To the extent that this “checkmark” shape is not observed in plotting calculated Zc values per Equation 3-8, the “culprit” is almost always the value of Vc, which allows for some correction. The value of Zc is known to have a significant relationship to molecular shape and complexity, although the stronger relationship between Zc and the acentric factor, ω, is not so easily generalized as in organic compounds.

    The importance of accurate values of Tb , Tc , Pc (and ω to an extent) is in calculating vapor pressure using the advanced relationship of Part IV. Having an accurate value of ω is more important, along with Tc, Pc in calculating the Equation of State for a fluid, in Part V. Having good values for ω and Vc are important to the estimation of binary interaction parameters in Part VII.

    When two different types of swaps are made in a slightly polar molecule, an alternate technique is used to best correlate fluid properties (Tb , Tc , Pc , Vc , and ω), with a good example being methyl chlorosilanes. With methyl chlorosilanes, one or more methyl groups are substituted for hydrogen atoms (i.e., Si-H swapped to Si-CH3), with the remaining Si-H bonding possibly swapped to Si-Cl. Another example would be swapping C-H for C-Cl and C-F bonding in chloro-fluoro methanes. There is no concise formula that governs such a dual substitution. Instead the concept of neural networks is used.

    In this technique, the two base curves are laid out from the same starting compound (silane in the example below), and on each base curve the pertinent physical property values shown for each substituted homologue (chlorosilanes and methyl silanes being the base curves in the example below) vs molecular weight. For each amount of combined substitution (100%, 75% and 50% substitution = 0%, 25%, and 50% Si-H remaining) the data points are connected to their respective base curves. For example, on the 75% substitution amount, one would curve-connect trichlorosilane, methyl dichlorosilane, dimethyl monochlorosilane, and trimethyl silane.

    Additional curve-connections could be made for values of constant amount of chlorine or methyl substitution (e.g., curve-connecting monochlorosilane, methyl monochlorosilane, dimethyl monochlorosilane, and trimethyl monochlorosilane). Using this method, the data on the dual-substituted fluids can be validated and adjustments made so that the curve-connections are smooth.

    In the example in below Figure 3-2, the values of Pc for methyl monochlorosilane (sic, me-mono) and dimethyl monochlorosilane (sic, di-me mono) are hardened up from rough measurements.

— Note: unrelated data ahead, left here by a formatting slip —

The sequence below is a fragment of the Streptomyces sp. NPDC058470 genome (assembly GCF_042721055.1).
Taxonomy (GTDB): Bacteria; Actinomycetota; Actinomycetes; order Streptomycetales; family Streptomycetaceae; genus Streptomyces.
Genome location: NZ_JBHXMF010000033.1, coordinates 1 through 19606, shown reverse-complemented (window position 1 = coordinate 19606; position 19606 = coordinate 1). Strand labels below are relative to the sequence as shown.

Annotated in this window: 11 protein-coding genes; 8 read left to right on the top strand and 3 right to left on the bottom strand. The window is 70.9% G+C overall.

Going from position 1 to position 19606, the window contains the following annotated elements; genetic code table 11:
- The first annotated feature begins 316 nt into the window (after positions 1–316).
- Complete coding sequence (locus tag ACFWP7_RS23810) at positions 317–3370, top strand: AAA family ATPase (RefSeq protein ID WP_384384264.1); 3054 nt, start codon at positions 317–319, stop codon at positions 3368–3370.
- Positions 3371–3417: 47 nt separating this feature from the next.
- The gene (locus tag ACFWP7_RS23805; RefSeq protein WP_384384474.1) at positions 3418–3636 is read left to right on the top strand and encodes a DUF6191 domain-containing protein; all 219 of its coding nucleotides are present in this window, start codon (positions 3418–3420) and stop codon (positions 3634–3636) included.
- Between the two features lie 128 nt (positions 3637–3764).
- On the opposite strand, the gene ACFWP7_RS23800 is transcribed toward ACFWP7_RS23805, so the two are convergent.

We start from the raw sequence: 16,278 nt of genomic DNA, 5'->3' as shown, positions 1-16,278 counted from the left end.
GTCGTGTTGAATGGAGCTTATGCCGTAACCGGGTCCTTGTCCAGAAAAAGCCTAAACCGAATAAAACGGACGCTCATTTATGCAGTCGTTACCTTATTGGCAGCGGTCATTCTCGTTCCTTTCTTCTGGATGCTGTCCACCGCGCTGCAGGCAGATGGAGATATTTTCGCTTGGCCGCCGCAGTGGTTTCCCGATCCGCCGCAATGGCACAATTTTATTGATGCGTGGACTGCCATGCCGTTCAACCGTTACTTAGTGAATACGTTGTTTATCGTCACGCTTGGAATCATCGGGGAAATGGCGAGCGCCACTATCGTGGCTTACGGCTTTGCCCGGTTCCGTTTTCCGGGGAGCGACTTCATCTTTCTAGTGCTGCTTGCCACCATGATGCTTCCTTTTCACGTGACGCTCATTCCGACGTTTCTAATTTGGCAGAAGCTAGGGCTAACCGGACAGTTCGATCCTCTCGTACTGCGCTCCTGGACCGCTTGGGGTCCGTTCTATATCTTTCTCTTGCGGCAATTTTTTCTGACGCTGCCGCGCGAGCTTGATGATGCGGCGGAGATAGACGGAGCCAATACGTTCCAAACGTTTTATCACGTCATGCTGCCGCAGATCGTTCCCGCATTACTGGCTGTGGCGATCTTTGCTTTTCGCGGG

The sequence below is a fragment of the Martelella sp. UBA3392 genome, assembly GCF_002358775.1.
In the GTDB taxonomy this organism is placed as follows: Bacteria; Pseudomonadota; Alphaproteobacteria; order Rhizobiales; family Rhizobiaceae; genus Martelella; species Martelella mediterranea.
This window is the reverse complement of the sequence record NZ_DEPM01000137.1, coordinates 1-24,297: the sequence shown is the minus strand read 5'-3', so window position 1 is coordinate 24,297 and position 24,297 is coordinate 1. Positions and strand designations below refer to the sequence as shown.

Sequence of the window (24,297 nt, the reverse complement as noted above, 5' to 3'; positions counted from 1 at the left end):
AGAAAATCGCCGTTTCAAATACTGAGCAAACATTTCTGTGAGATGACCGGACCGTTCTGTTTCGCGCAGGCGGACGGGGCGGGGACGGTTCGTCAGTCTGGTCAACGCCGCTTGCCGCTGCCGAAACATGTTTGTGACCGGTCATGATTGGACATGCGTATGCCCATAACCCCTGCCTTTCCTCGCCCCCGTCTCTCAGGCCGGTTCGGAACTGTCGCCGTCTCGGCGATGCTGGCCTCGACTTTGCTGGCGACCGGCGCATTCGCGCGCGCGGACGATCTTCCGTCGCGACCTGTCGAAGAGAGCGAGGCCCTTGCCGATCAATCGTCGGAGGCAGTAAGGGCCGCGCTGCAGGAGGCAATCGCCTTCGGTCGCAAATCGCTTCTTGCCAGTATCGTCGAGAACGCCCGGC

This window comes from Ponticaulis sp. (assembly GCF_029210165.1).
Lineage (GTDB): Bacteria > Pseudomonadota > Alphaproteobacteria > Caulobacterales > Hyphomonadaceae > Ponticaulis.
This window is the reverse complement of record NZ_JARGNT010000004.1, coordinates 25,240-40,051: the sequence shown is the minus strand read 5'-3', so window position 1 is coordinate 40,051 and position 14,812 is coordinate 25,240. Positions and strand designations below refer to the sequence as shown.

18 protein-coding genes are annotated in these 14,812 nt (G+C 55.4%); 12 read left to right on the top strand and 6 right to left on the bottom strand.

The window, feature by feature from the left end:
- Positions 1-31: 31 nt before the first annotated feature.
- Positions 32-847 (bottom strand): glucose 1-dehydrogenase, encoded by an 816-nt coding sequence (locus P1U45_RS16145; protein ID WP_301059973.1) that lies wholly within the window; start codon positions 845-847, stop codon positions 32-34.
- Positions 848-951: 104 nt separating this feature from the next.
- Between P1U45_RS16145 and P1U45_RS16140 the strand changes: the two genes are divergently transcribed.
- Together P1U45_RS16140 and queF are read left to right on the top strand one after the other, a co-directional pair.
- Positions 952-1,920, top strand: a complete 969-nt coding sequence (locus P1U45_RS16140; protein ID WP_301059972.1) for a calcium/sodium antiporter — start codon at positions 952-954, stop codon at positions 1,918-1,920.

Screen Shot 2019-02-17 at 11.24.41 AM.png

    Figure 3-2, Neural Network for methyl chlorosilanes’ Pcvalues

    The value of the neural network technique is to make adjustments where data is poor or the estimation is of questionable accuracy. The presumption of neural networks is that for a class of compound, the continuum of structural changes should be uniform and internally consistent (although not necessarily linear).

    Neural networks were constructed for all the pertinent properties of methyl chlorosilanes, and the technique found to be rather simple to deal with graphically using MS Excel. The resulting values were included in Table 3-3 below, for chlorosilanes and their common impurities, whose properties were validated using the correlating techniques of Equation (\ref{3-4}) through Equation (\ref{3-8}).

    Table 3-3, Key properties, arranged by Group and Homologue

    Fluid

    MW

    Tb

    Tc

    Pc

    Vc

    Zc

    ω

    Group III(A)

    B2H6

    27.670

    180.54

    289.70

    39.58

    173.10

    0.2882

    0.1254

    B2H5Cl

    62.119ǂ

    216.37

    346.33

    37.13

    189.92

    0.2481

    0.1283

    BH2Cl

    as monomer

    42.284

    237.72

    379.56

    37.10

    206.73

    0.2463

    0.1315

    BHCl2

    as monomer

    82.722

    266.07

    422.71

    37.63

    240.37

    0.2608

    0.1389

    B2HCl5 hypothetic

    199.893ǂ

    276.67

    438.47

    37.92

    257.18

    0.2711

    0.1433

    BCl3

    117.169

    285.88

    451.95

    38.20

    274.00

    0.2822

    0.1468

    AlCl3

    as monomer

    133.341

    466.86*

    625.70

    26.00

    261.80

    0.1326

    0.3474

    Ga2H4Cl2

    as dimer

    214.383ǂ

    350.86

    545.93

    40.94

    231.9

    0.2120

    0.2726